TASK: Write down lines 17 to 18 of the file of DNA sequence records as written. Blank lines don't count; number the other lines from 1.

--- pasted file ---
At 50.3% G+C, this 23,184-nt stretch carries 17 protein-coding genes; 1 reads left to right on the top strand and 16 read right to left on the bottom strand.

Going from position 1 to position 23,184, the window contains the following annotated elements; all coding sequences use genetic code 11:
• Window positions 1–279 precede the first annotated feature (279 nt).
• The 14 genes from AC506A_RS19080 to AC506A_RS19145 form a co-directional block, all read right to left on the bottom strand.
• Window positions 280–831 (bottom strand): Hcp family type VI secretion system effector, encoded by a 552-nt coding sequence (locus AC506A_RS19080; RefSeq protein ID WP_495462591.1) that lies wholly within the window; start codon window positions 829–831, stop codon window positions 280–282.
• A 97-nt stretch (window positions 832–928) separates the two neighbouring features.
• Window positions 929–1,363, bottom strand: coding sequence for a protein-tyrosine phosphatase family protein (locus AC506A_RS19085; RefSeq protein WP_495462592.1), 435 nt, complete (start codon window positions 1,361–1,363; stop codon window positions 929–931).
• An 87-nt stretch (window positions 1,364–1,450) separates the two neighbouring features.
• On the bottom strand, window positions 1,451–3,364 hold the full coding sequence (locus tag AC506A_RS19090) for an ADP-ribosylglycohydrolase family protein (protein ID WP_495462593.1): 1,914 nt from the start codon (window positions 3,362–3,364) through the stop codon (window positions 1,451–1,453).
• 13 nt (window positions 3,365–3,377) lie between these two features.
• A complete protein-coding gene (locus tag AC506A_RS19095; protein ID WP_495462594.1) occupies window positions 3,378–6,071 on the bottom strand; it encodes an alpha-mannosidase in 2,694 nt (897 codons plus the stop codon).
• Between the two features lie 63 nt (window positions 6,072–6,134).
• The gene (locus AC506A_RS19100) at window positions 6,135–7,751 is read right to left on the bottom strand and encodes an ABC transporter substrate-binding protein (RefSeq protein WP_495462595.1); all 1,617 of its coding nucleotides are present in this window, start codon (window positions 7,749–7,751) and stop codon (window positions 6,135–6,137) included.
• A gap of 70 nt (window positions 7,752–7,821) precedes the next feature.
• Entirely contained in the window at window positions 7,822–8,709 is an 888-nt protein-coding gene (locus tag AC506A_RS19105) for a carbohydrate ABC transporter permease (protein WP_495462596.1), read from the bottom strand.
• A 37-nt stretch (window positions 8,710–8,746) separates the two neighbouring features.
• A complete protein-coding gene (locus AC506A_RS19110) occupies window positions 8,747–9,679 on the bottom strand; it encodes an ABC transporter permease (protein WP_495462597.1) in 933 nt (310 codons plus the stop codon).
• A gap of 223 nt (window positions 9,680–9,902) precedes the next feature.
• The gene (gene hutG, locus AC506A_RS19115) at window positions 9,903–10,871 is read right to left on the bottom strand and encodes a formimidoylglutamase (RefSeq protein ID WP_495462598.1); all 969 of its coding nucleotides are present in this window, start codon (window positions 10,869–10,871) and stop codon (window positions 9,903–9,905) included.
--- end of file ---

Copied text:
• A complete protein-coding gene (locus AC506A_RS19110) occupies window positions 8,747–9,679 on the bottom strand; it encodes an ABC transporter permease (protein WP_495462597.1) in 933 nt (310 codons plus the stop codon).
• A gap of 223 nt (window positions 9,680–9,902) precedes the next feature.